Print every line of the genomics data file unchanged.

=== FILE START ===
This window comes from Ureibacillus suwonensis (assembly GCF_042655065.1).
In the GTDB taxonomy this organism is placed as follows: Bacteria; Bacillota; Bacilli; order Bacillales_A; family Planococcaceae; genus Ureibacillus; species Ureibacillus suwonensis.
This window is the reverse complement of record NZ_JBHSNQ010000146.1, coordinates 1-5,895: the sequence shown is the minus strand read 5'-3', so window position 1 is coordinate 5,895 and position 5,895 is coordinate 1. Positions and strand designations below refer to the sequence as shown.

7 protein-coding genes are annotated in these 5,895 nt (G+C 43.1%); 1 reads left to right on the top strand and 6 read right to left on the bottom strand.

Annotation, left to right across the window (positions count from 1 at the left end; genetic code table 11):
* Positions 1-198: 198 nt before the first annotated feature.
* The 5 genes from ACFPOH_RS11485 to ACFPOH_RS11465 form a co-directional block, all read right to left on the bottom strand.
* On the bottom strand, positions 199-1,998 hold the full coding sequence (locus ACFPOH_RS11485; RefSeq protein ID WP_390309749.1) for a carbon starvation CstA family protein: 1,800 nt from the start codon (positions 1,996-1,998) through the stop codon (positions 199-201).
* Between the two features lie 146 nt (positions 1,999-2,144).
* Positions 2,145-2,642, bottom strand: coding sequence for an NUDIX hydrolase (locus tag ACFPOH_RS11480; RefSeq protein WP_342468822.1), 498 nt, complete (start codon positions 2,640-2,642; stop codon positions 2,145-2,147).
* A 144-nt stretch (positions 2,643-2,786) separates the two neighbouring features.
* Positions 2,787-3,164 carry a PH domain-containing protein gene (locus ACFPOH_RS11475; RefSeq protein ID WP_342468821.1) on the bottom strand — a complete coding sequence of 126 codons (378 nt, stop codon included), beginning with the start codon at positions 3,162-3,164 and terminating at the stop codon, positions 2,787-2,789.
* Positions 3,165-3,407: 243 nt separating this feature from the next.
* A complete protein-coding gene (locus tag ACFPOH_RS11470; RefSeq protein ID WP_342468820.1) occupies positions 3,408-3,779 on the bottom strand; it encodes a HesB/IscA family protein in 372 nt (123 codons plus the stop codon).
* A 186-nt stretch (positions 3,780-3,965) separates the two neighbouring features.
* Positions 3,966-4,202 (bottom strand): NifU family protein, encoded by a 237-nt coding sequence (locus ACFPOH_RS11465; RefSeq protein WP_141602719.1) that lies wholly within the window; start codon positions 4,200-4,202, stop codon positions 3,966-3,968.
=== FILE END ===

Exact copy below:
This window comes from Ureibacillus suwonensis (assembly GCF_042655065.1).
In the GTDB taxonomy this organism is placed as follows: Bacteria; Bacillota; Bacilli; order Bacillales_A; family Planococcaceae; genus Ureibacillus; species Ureibacillus suwonensis.
This window is the reverse complement of record NZ_JBHSNQ010000146.1, coordinates 1-5,895: the sequence shown is the minus strand read 5'-3', so window position 1 is coordinate 5,895 and position 5,895 is coordinate 1. Positions and strand designations below refer to the sequence as shown.

7 protein-coding genes are annotated in these 5,895 nt (G+C 43.1%); 1 reads left to right on the top strand and 6 read right to left on the bottom strand.

Annotation, left to right across the window (positions count from 1 at the left end; genetic code table 11):
* Positions 1-198: 198 nt before the first annotated feature.
* The 5 genes from ACFPOH_RS11485 to ACFPOH_RS11465 form a co-directional block, all read right to left on the bottom strand.
* On the bottom strand, positions 199-1,998 hold the full coding sequence (locus ACFPOH_RS11485; RefSeq protein ID WP_390309749.1) for a carbon starvation CstA family protein: 1,800 nt from the start codon (positions 1,996-1,998) through the stop codon (positions 199-201).
* Between the two features lie 146 nt (positions 1,999-2,144).
* Positions 2,145-2,642, bottom strand: coding sequence for an NUDIX hydrolase (locus tag ACFPOH_RS11480; RefSeq protein WP_342468822.1), 498 nt, complete (start codon positions 2,640-2,642; stop codon positions 2,145-2,147).
* A 144-nt stretch (positions 2,643-2,786) separates the two neighbouring features.
* Positions 2,787-3,164 carry a PH domain-containing protein gene (locus ACFPOH_RS11475; RefSeq protein ID WP_342468821.1) on the bottom strand — a complete coding sequence of 126 codons (378 nt, stop codon included), beginning with the start codon at positions 3,162-3,164 and terminating at the stop codon, positions 2,787-2,789.
* Positions 3,165-3,407: 243 nt separating this feature from the next.
* A complete protein-coding gene (locus tag ACFPOH_RS11470; RefSeq protein ID WP_342468820.1) occupies positions 3,408-3,779 on the bottom strand; it encodes a HesB/IscA family protein in 372 nt (123 codons plus the stop codon).
* A 186-nt stretch (positions 3,780-3,965) separates the two neighbouring features.
* Positions 3,966-4,202 (bottom strand): NifU family protein, encoded by a 237-nt coding sequence (locus ACFPOH_RS11465; RefSeq protein WP_141602719.1) that lies wholly within the window; start codon positions 4,200-4,202, stop codon positions 3,966-3,968.